The menu at the front of Mad About Sucre makes me go ouch every time I pass through Teo Hong Road. The prices are as pompous as its French descriptions, offering little clue to its whimsical interior and casual air. A host of mismatched, low-slung furniture, plus a parade of hanging tiered cakes – some spinning ominously, some unbelievably fussy – gives the elongate space more doses of Willy Wonka quirk than Parisian café chic.
But one really shouldn’t be fooled into thinking that this is a French Dazzling Café in disguise. There is some serious grit – not just in its sweets department – with Le Cordon Bleu alum Lena Chan at its helm, but also in its savoury offerings doled out by the affable Chef Eric Chan. With every bite, you get closer to admitting that your plastic is worth igniting for this place.
A simple-looking prawn and salmon salad ($35) hides the thought that has gone into it. Smoked in-house with birch wood at 35°C for 6 hours, the salmon ribbons are notably unctuous, while the grilled Icelandic prawns retain an irresistibly plump bite. With a bed of crisp greens dressed in French organic honey, it’s quite the gold class of seafood salads.
The Fishermen’s Bourride ($42) is an even more resounding celebration of seafood. A pungent Spanish garlic aïoli thickens this stew, perfumed with Iranian saffron and white wine.
Chef Eric hardly scrimps on quality, and the ingredients’ freshness does all the talking, even more laudable if his claims of “no chemicals, no preservatives, no additives” are indeed true.
Franco-philes who love pasta will absolutely fall head over heels with the restaurant’s Foie Gras Pasta ($42). Little cubes of Périgord foie gras are seared to seal the little fatty packages with a delightful char. Tossed with firm linguine and generous florets of broccoli, the entire conception is less oily on the palate compared to going the whole hog with the foie gras, but no less satisfying. Brilliant cherry tomato halves, sourced from Provence to Tuscany, provide welcome, acidic respite.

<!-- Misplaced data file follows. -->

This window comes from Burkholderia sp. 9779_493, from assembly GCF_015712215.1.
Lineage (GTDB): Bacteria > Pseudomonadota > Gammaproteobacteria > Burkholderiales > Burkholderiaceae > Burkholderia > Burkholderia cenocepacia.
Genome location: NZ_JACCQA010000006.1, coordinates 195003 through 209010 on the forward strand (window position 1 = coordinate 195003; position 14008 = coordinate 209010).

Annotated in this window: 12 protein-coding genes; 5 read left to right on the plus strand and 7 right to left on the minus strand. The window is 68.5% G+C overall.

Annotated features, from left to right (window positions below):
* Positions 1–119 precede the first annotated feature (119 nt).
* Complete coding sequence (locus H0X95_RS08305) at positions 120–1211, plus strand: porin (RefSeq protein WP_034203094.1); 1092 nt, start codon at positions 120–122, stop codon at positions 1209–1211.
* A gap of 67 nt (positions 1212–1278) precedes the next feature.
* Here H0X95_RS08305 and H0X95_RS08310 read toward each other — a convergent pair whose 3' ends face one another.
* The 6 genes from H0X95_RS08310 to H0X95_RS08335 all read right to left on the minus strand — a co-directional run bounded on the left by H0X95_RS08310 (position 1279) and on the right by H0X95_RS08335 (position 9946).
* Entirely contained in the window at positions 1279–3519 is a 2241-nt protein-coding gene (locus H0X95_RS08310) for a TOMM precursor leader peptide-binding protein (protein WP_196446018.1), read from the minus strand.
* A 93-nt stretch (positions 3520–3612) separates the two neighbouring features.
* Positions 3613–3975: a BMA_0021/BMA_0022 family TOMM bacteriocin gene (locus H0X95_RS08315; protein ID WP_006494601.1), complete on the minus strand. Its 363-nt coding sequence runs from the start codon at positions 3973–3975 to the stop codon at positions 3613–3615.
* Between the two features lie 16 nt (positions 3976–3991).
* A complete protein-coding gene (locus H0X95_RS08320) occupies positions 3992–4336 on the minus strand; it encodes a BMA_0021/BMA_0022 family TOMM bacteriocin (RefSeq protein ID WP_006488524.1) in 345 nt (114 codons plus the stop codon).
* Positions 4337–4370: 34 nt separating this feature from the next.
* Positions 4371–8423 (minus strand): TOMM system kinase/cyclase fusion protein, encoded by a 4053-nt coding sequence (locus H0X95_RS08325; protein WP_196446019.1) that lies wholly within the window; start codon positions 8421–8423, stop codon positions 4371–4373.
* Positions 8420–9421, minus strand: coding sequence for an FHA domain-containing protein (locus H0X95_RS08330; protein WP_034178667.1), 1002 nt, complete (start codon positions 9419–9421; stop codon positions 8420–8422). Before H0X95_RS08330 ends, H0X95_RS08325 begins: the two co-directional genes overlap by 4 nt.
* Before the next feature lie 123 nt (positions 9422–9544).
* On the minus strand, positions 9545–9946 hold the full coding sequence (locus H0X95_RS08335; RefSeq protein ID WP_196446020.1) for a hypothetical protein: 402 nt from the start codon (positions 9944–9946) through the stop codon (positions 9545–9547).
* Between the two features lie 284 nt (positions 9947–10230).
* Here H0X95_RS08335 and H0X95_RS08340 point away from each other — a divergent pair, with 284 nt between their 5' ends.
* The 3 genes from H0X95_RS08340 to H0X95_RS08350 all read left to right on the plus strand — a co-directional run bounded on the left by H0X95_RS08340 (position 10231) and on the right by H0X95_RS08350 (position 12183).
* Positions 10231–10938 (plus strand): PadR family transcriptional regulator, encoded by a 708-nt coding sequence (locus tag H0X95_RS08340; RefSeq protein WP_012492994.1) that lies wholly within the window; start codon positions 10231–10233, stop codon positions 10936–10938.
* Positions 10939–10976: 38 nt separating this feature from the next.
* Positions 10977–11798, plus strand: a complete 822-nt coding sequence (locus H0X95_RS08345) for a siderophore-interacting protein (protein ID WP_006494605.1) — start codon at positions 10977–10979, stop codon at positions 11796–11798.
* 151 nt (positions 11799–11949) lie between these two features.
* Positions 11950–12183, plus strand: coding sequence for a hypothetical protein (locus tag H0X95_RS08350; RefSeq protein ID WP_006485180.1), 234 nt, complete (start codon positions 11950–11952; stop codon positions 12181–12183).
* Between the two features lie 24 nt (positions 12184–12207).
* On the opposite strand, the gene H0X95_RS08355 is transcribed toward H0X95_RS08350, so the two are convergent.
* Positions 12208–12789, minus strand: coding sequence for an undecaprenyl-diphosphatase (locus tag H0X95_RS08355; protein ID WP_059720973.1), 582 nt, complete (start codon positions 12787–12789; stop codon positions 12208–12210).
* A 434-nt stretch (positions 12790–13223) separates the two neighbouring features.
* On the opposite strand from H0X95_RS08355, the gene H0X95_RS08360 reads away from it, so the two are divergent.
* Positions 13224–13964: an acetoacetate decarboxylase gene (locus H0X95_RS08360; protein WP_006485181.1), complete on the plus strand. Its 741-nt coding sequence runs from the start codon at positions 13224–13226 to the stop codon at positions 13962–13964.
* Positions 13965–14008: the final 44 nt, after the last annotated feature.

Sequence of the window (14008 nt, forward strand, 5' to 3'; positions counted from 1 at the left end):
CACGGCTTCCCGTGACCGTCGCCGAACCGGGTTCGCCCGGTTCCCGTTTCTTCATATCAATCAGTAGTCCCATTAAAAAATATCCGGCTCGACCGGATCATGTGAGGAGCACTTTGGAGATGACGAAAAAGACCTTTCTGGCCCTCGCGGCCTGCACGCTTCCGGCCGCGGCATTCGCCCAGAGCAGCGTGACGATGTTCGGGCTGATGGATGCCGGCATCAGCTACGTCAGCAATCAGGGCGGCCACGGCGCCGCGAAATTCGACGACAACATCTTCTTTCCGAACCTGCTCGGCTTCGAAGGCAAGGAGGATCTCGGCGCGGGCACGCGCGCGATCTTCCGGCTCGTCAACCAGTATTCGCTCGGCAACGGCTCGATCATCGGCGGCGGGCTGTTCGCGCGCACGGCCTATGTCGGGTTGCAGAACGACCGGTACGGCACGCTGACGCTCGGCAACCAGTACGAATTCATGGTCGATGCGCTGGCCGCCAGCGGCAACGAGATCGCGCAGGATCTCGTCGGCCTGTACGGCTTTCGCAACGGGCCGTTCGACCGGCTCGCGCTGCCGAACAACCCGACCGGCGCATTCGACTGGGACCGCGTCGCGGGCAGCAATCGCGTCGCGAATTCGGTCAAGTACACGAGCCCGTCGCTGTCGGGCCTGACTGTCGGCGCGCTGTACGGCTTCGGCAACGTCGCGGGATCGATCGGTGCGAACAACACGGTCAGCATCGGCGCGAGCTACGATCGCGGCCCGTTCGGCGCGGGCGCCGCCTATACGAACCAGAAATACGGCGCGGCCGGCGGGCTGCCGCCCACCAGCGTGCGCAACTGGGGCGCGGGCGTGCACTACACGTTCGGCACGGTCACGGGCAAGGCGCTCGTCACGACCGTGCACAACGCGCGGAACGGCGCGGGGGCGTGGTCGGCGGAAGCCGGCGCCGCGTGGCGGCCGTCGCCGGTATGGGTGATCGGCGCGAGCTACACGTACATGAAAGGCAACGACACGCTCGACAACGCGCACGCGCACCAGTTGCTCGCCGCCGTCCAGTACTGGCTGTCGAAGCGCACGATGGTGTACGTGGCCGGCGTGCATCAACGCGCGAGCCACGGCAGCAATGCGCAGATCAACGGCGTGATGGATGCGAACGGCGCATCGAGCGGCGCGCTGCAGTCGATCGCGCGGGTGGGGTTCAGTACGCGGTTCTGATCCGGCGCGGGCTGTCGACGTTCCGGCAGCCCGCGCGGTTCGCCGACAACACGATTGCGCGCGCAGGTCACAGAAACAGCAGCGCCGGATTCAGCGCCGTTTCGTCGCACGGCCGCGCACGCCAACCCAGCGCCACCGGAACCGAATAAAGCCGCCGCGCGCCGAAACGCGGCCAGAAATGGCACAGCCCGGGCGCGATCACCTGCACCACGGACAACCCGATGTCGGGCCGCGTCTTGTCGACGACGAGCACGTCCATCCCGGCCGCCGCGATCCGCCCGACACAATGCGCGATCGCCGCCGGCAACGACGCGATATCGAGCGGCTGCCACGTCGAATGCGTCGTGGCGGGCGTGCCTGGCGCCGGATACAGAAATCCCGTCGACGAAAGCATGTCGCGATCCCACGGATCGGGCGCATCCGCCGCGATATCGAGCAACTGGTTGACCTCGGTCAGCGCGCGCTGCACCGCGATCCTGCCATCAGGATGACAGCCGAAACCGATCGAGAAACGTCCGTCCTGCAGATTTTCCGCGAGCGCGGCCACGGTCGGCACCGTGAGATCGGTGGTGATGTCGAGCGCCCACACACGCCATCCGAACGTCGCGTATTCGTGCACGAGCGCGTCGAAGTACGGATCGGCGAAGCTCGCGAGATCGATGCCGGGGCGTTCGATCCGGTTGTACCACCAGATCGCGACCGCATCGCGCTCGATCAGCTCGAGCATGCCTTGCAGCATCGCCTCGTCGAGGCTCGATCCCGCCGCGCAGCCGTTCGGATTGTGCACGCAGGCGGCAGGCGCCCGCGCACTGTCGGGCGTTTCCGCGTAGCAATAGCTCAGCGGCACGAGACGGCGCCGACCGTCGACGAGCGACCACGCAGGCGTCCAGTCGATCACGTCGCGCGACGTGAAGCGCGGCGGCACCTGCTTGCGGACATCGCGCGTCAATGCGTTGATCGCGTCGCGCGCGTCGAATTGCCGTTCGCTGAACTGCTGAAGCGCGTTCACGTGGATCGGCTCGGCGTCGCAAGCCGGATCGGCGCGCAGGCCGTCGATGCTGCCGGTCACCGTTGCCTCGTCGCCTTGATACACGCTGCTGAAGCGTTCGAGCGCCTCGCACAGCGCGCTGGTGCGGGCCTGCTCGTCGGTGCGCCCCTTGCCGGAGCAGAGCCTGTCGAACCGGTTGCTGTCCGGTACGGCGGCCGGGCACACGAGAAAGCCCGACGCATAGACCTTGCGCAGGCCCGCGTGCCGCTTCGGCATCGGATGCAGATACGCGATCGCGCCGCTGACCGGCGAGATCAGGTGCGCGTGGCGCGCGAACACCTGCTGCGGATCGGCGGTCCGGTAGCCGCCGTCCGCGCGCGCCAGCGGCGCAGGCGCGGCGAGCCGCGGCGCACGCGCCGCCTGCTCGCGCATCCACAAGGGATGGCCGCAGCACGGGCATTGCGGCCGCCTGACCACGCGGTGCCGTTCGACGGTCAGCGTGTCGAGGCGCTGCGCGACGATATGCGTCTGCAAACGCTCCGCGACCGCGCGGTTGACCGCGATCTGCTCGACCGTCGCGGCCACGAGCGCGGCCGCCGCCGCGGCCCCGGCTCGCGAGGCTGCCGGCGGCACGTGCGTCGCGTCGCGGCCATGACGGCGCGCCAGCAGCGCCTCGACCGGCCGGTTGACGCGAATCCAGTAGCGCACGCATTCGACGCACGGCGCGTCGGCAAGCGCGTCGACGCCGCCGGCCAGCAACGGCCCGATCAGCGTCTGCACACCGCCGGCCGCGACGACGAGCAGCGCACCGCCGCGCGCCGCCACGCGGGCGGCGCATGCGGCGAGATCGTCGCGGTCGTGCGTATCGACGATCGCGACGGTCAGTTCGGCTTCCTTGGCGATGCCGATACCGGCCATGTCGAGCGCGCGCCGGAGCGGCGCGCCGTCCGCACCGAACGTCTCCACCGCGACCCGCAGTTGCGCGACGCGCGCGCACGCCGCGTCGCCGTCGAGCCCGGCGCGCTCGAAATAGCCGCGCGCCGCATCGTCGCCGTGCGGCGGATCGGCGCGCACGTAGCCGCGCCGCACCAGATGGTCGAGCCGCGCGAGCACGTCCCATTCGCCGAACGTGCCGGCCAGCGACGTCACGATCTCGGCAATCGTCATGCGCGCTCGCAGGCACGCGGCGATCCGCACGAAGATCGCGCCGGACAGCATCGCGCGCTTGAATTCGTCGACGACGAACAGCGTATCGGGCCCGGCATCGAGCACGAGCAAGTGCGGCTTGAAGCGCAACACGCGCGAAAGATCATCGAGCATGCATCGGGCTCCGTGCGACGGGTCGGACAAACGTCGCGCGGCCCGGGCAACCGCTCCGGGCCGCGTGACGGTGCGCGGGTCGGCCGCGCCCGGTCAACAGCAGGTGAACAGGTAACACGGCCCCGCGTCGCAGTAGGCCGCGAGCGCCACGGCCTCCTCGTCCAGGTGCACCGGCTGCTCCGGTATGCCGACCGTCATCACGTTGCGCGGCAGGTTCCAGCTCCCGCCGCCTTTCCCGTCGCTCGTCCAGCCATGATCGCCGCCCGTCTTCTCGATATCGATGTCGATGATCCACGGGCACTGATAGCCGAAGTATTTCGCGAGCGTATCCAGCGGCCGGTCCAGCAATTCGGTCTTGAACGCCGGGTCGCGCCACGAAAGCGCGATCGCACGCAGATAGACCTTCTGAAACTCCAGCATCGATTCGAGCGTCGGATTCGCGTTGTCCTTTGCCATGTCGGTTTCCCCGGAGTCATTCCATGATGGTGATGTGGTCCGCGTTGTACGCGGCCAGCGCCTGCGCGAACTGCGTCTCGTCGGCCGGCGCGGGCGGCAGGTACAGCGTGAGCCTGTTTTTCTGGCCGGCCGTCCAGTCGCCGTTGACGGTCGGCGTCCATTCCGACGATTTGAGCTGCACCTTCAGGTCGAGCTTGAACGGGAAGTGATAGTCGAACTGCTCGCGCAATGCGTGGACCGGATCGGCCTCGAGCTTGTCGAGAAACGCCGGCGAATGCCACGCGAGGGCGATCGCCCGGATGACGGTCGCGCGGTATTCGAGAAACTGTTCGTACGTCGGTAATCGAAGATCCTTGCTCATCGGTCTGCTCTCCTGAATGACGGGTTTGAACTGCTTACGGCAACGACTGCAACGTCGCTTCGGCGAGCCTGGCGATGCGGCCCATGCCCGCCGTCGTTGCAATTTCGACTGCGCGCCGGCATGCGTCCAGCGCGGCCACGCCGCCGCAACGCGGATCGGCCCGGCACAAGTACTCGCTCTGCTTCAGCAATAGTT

Stewed Oxtail ($42), somewhat the pinnacle of provincial French cookery, isn’t shabby here either. All signs point to a glorious, long braise – plenty of gelatin coaxed into the sauce, meat that yields gently from the bone and layers of deep flavours of earth and field. The plating is pretty bad though, like a product from just five seconds left on the clock, on an episode of Chopped. We’ll take that as countryside charm.
Mad About Sucre’s hefty wine list is admittedly intimidating – bottles open above the $100 range and come from relatively obscure vineyards. However, culinary masochism quickly gives way to sweet gentility when we move into desserts, which is another of Mad about Sucre’s strong suits (sucre means sugar in French).
Go ga-ga over the ornate dessert display – each creation may come with cheesy names like “Amour” and “Passione”, but they harbour fascinating ingredient combinations and flavour profiles. If you thought seasonality in desserts is somewhat loony, wait till you hear about Chef Lena’s overnight marathon recipe-testing upon receiving a shipment of ingredients, just so the final product is served fresh on shelves the next day. We’ll leave you to discover the elaborate desserts, lest this review turns into an essay of incessant fawning.
While the front door menu at Mad About Sucre still makes us go ouch today, it’s certainly with newfound appreciation – that sincerity, heart and passion aren’t things money can easily buy.
Mad About Sucre is located at 27 Teo Hong Road, Singapore 088334, p. 6221 3969. Open Tue-Sat 12.30pm-10pm, Sun 12.30pm-5pm. Closed Mon.
Top Image: Foie Gras Pasta